During this slow time on the farm, as the ground rests under the winter snow, the animals relax in the barns, and planning and preparation for next growing season commences, we asked two of our women farmers to reflect on what it is like to farm in the midst of the COVID-19 pandemic. We are honored to share their thoughts and experiences with you in this two-part series, “Growing in 2020.” Click here to read Part 2, written by Jessica Dodd, Assistant Vegetable Manager.
The Essential Human Being
by Jess Brobst, Dairy Herd Manager
Once the reality of “COVID” truly hit our farm, there were no longer any children around, except for those of the farmers, and not a single visitor graced our barns or pathways. However, the calamity knit our team—“the essentials”—ever closer in the reality that work must go on, for an udder doesn’t care about COVID, social distancing means nothing to a pig, and every soul—isolated and quarantined—needed to believe that food would continue to come. Stop the theaters, silence the malls, and if you must halt our concerts, games, parties, and oﬃce meetings, then do so, but heaven forbid you stop the farm.
Our campus was unusually still many days, though the farming continued unimpeded by the pandemic. Photo credit: Nina Barry.
So continue on we did. We watched the lives of our association co-workers fall apart and reassemble. Not the way it was, like a comfortable pair of well-worn shoes, but into something diﬀerent, something stark and new and not exactly in the style you were going for. The Visiting Students Program (VSP) disappeared, and people’s jobs and livelihoods with it. The Farm Store turned into a fortress of Plexiglas shields with enough cartons of disinfectant and toilet paper to supply an army of GI upset housekeepers. The Waldorf School, dedicated to learning through life and creativity, sat vacant and silent, while home computers amped up and teachers created zoom accounts.
Meanwhile, I still rose at four every morning, my muck boots and Carhartt’s never missed a beat. As our back stock of meat sold out and CSA shares skyrocketed, we knew the souls at home were counting on us.
So farm on we did. We structured our “farm pod” and worked to track loose ends coming and going from it, to keep each other safe. Besides the medical profession, food providers were on the front lines and we farmers were right behind. We wondered: Who will milk the cows if sickness hits our team? Who will feed the pigs? The VSP, with the students and interns who help with some of these chores, was already gone, and I had just turned my last volunteer away. Our heads spun, and our hands spun faster. We had just as much work as ever, and now COVID safety pushed our minds to the brink.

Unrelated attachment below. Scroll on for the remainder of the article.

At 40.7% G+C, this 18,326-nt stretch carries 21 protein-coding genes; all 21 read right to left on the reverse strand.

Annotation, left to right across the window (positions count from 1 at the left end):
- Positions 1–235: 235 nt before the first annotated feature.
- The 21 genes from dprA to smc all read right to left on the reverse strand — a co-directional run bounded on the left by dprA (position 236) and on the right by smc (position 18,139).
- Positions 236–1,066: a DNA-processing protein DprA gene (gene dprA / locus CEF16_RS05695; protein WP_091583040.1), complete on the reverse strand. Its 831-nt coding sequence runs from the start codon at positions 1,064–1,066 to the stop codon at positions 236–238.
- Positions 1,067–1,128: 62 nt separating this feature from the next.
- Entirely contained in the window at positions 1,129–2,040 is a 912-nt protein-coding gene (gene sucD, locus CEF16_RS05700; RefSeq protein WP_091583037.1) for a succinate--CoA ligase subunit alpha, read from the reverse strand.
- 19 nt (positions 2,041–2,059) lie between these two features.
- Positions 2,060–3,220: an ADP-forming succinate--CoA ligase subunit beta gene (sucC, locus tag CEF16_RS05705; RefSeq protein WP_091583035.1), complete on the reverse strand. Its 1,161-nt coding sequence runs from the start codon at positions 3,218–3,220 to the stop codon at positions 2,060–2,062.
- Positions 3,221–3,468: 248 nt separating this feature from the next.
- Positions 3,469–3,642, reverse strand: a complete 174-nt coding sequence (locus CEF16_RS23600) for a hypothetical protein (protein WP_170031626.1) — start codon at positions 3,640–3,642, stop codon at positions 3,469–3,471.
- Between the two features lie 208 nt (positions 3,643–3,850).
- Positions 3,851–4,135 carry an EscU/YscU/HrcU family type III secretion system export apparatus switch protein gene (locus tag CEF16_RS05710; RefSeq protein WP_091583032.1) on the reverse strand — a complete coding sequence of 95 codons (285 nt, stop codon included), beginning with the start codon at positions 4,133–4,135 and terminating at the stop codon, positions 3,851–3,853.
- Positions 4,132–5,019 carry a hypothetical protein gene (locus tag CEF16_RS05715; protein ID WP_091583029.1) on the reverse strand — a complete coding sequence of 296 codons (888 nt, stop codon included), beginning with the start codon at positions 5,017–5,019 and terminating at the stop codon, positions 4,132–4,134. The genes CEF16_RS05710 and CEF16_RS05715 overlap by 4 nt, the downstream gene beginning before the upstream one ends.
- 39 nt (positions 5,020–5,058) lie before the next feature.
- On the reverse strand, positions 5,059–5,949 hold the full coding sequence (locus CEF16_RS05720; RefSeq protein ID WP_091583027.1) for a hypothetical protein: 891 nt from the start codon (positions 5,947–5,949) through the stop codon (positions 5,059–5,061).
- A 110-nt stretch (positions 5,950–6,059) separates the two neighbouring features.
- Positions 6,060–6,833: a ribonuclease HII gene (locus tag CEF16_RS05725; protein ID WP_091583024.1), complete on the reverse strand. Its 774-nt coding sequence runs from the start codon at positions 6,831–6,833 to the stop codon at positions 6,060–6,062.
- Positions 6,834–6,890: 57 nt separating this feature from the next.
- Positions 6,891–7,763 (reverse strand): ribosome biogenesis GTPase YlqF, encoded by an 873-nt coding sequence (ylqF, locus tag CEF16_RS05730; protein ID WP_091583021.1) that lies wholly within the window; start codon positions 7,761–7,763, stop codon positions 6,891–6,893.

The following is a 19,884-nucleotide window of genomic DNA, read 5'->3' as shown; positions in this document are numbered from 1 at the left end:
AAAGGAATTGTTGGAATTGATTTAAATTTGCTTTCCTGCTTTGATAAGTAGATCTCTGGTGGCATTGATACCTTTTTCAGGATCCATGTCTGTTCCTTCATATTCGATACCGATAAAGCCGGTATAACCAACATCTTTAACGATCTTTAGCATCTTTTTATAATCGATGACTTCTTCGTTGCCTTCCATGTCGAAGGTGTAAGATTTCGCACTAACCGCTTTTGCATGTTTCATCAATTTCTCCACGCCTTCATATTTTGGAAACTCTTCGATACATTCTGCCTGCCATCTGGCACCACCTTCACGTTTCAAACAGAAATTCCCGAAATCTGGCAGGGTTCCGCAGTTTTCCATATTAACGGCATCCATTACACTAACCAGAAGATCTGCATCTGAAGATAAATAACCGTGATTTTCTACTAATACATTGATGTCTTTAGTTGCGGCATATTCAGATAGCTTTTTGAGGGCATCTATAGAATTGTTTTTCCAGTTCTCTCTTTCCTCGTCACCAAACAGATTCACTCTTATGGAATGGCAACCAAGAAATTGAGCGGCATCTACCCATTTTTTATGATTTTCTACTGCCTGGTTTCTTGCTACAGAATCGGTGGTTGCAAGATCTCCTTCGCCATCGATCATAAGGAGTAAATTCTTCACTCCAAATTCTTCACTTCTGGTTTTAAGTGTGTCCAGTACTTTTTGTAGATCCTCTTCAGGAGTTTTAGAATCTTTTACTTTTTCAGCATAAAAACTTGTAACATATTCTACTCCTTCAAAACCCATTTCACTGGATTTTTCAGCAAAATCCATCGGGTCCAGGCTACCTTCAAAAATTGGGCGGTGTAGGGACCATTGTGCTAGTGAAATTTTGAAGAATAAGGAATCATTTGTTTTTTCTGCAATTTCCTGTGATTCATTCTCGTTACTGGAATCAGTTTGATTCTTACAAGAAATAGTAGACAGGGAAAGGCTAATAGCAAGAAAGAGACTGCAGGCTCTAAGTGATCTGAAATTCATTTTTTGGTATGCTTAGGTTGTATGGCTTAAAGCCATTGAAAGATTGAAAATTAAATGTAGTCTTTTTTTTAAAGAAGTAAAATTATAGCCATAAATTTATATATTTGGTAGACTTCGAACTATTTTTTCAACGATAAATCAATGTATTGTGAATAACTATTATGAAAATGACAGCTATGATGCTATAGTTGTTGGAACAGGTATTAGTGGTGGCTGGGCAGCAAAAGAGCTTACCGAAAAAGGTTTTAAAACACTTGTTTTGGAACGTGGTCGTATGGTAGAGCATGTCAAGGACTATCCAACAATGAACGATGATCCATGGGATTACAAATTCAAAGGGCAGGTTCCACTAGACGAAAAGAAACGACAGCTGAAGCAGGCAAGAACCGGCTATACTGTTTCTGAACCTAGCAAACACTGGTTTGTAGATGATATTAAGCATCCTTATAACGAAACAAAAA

But time has a way of making all things soft and acceptable, and practice made perfect-enough as we ﬁgured out how to function: a Biodynamic farm built on art, education, and a mission to bring it all together for the sake of children, of humans, in a world where all the children were stuck at home and all other people were stuck on the other side of a mask and a big, yellow sign declaring,
“DO NOT ENTER, CAMPUS CLOSED”.
The cows continued to do their thing, happily walking the cow parade to hang out in the field. Photo credit: Brighid Caillean
A summer litter of piglets nurse with their mom. Photo by Nina Barry.
A sampling of one week’s CSA share this summer.
So learn on we did, and as we learned how to function with one another in a COVID world, we quickly realized that we were some of the lucky ones. Surrounded by farm family, with the sun on our faces, the wind in our hair, and the earth on our hands, we were the lucky ones.
Free to be.
Free to work.
Free to keep giving to the world while so many others were put on hold, or worse, taking their last breaths.
And something was beginning to stir, to crack open a door and see if the coast was clear enough to risk stepping one foot outside. Whispers began to emanate from the school, and tents began to pop up all over campus like a traveling circus. Teachers hustled to and fro, while central services shifted into high gear. Meanwhile, I dusted oﬀ a pile of brooms and scrapers, most only three feet long, began to look longingly at the pig cart, whose plastic handles were burnished to a unique patina that only innumerable child and intern hands can provide, and checked my inbox daily for updates. All the while, fences broke and fences were repaired, hay was made while the sun shone and when the grass decided to grow, and the farm wheels continued to turn.
Students arrive for the first day of school on September 1, 2020–outdoor tent classrooms stand in the background. Photo credit: Nina Barry
When the ﬁrst mask-muﬄed shouts and peals of laughter rang through the parking lots, and tents were ﬁlled with ﬂower garlands, chalk boards, and wooden stump chairs, something returned to the valley. The silent cries of our farm’s foundation, and an essential piece of our biodynamic-diversiﬁed whole, had been answered and restored in part.
For we bring you food, yes,
Our work has never stopped,
But we are more than food and our eﬀort to supply it.
We are a farm, yes,
We are earth, plant and animal, yes,
BUT WE ARE HUMAN TOO.